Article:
More About Tigers From Nat Geo News Watch

A Thousand Tigers Dismembered for Skin-and-bones Trade
Parts of at least 1,069 tigers have been seized in tiger range countries over the past decade, according to an analysis of tiger seizures released today by TRAFFIC, the wildlife trade monitoring network.

America’s 5,000 Backyard Tigers a ‘Ticking Time Bomb’
With more tigers in captivity in the U.S. than survive in the wild, the United States needs a centralized federal database to monitor the big cats, World Wildlife Fund (WWF) says.

World Tiger Day 2010
Joseph Smith, Tiger Program Director for Panthera, a charity dedicated to restoration and conservation of the world’s 36 species of wild cats, answers questions about the challenges facing tigers.

A Last Stand for Tigers?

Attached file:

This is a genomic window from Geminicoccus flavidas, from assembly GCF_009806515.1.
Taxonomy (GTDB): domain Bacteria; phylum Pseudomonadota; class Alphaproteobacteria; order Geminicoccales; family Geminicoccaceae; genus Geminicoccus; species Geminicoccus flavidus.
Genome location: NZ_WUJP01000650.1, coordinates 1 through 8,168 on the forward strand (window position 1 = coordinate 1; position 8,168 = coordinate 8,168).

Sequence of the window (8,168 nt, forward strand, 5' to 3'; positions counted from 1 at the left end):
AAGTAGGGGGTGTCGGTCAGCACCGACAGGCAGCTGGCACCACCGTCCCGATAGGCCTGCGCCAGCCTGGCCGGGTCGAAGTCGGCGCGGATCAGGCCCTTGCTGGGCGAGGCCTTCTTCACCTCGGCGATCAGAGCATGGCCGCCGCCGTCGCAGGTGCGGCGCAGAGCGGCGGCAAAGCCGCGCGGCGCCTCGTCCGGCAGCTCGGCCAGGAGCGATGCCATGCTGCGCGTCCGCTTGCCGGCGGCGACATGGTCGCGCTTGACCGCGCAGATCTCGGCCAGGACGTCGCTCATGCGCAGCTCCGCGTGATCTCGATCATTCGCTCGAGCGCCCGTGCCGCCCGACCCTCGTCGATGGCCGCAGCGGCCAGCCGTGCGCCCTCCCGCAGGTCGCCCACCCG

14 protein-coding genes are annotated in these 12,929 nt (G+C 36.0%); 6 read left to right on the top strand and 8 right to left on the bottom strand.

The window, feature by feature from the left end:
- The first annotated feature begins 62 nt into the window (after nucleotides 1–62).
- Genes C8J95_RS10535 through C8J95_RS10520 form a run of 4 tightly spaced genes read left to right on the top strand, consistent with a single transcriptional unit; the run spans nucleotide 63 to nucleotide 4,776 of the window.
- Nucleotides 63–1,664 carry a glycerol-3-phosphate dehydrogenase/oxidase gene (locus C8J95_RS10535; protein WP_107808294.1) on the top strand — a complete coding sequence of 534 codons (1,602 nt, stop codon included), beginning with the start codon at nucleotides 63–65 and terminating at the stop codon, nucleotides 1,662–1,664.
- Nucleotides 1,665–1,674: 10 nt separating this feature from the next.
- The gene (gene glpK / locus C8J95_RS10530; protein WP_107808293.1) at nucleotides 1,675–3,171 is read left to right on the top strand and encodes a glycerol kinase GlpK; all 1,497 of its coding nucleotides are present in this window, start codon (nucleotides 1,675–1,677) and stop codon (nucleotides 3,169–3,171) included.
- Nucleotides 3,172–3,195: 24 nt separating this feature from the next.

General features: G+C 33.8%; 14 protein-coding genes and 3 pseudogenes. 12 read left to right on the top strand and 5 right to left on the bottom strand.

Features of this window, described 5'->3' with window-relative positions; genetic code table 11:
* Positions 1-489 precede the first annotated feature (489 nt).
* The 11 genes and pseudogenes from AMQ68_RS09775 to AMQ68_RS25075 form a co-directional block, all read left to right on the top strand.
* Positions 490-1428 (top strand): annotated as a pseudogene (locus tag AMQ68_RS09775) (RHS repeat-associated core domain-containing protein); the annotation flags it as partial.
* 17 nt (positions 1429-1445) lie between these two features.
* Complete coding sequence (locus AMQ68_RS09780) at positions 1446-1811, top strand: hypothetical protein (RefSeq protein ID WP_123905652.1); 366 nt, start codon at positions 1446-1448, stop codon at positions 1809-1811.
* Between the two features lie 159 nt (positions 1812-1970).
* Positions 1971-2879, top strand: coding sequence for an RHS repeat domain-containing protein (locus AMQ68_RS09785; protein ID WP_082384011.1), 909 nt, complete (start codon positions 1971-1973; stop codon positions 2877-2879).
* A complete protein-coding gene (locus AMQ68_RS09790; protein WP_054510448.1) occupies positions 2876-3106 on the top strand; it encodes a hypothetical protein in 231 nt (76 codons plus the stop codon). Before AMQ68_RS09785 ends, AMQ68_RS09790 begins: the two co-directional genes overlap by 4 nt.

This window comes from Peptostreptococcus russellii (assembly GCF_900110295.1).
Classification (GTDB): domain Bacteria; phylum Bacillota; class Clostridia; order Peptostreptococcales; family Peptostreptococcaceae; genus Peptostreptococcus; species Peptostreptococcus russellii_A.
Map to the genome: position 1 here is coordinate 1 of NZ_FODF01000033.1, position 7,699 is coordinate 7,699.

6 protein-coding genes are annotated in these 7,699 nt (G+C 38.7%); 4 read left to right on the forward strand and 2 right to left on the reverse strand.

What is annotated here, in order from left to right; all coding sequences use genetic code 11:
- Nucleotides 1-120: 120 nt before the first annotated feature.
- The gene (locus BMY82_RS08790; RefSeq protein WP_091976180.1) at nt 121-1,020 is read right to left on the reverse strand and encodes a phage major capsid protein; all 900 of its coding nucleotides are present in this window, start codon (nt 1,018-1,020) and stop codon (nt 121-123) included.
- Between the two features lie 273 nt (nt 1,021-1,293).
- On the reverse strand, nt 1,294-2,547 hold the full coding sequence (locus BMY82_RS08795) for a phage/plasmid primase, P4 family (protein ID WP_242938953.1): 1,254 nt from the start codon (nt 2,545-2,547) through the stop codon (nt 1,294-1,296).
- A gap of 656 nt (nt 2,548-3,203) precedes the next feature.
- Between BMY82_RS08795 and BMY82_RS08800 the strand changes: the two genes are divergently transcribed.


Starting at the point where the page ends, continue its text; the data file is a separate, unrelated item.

With the number of wild tigers at an all-time low, a study warns that unless conservation managers redouble funds and efforts to protect tigers in the few places they can still thrive, we may lose the world’s largest cat.

China and Russia Declare International Sanctuary for Siberian Tigers
Jilin province of China and neighboring Primorsky province in Russia have agreed to collaborate formally in working towards the first transboundary Amur tiger protected area.

World’s Largest Tiger Reserve Designated in Myanmar
A region the size of the U.S. state of Vermont has been earmarked by Myanmar as a sanctuary for the tiger, one of the most endangered animals on the planet. But can the poaching of the big cats and their prey be stopped?